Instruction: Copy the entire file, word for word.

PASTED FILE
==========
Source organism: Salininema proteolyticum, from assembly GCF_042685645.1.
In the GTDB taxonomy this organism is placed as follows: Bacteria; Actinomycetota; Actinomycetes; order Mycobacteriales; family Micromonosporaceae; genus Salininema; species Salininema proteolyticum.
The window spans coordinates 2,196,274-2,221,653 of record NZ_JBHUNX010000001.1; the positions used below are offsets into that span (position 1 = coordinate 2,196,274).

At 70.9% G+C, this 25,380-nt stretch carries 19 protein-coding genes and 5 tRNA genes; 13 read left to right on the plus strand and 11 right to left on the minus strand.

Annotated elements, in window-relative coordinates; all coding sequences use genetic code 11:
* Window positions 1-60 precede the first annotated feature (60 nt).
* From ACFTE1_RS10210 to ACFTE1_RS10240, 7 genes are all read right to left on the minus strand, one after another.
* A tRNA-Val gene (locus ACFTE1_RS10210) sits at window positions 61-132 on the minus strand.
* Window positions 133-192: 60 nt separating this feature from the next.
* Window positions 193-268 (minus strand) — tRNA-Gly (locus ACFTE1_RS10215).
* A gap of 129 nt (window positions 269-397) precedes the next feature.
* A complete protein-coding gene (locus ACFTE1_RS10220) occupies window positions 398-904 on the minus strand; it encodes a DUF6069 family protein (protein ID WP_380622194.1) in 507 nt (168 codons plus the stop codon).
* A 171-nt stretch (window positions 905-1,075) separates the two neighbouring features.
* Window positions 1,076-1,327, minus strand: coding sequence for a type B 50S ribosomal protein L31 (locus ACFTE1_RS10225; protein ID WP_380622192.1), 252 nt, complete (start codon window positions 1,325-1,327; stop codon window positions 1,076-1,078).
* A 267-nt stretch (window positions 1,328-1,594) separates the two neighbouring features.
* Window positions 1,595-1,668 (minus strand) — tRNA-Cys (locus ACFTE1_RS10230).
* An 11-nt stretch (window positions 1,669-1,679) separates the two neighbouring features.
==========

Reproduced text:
Source organism: Salininema proteolyticum, from assembly GCF_042685645.1.
In the GTDB taxonomy this organism is placed as follows: Bacteria; Actinomycetota; Actinomycetes; order Mycobacteriales; family Micromonosporaceae; genus Salininema; species Salininema proteolyticum.
The window spans coordinates 2,196,274-2,221,653 of record NZ_JBHUNX010000001.1; the positions used below are offsets into that span (position 1 = coordinate 2,196,274).

At 70.9% G+C, this 25,380-nt stretch carries 19 protein-coding genes and 5 tRNA genes; 13 read left to right on the plus strand and 11 right to left on the minus strand.

Annotated elements, in window-relative coordinates; all coding sequences use genetic code 11:
* Window positions 1-60 precede the first annotated feature (60 nt).
* From ACFTE1_RS10210 to ACFTE1_RS10240, 7 genes are all read right to left on the minus strand, one after another.
* A tRNA-Val gene (locus ACFTE1_RS10210) sits at window positions 61-132 on the minus strand.
* Window positions 133-192: 60 nt separating this feature from the next.
* Window positions 193-268 (minus strand) — tRNA-Gly (locus ACFTE1_RS10215).
* A gap of 129 nt (window positions 269-397) precedes the next feature.
* A complete protein-coding gene (locus ACFTE1_RS10220) occupies window positions 398-904 on the minus strand; it encodes a DUF6069 family protein (protein ID WP_380622194.1) in 507 nt (168 codons plus the stop codon).
* A 171-nt stretch (window positions 905-1,075) separates the two neighbouring features.
* Window positions 1,076-1,327, minus strand: coding sequence for a type B 50S ribosomal protein L31 (locus ACFTE1_RS10225; protein ID WP_380622192.1), 252 nt, complete (start codon window positions 1,325-1,327; stop codon window positions 1,076-1,078).
* A 267-nt stretch (window positions 1,328-1,594) separates the two neighbouring features.
* Window positions 1,595-1,668 (minus strand) — tRNA-Cys (locus ACFTE1_RS10230).
* An 11-nt stretch (window positions 1,669-1,679) separates the two neighbouring features.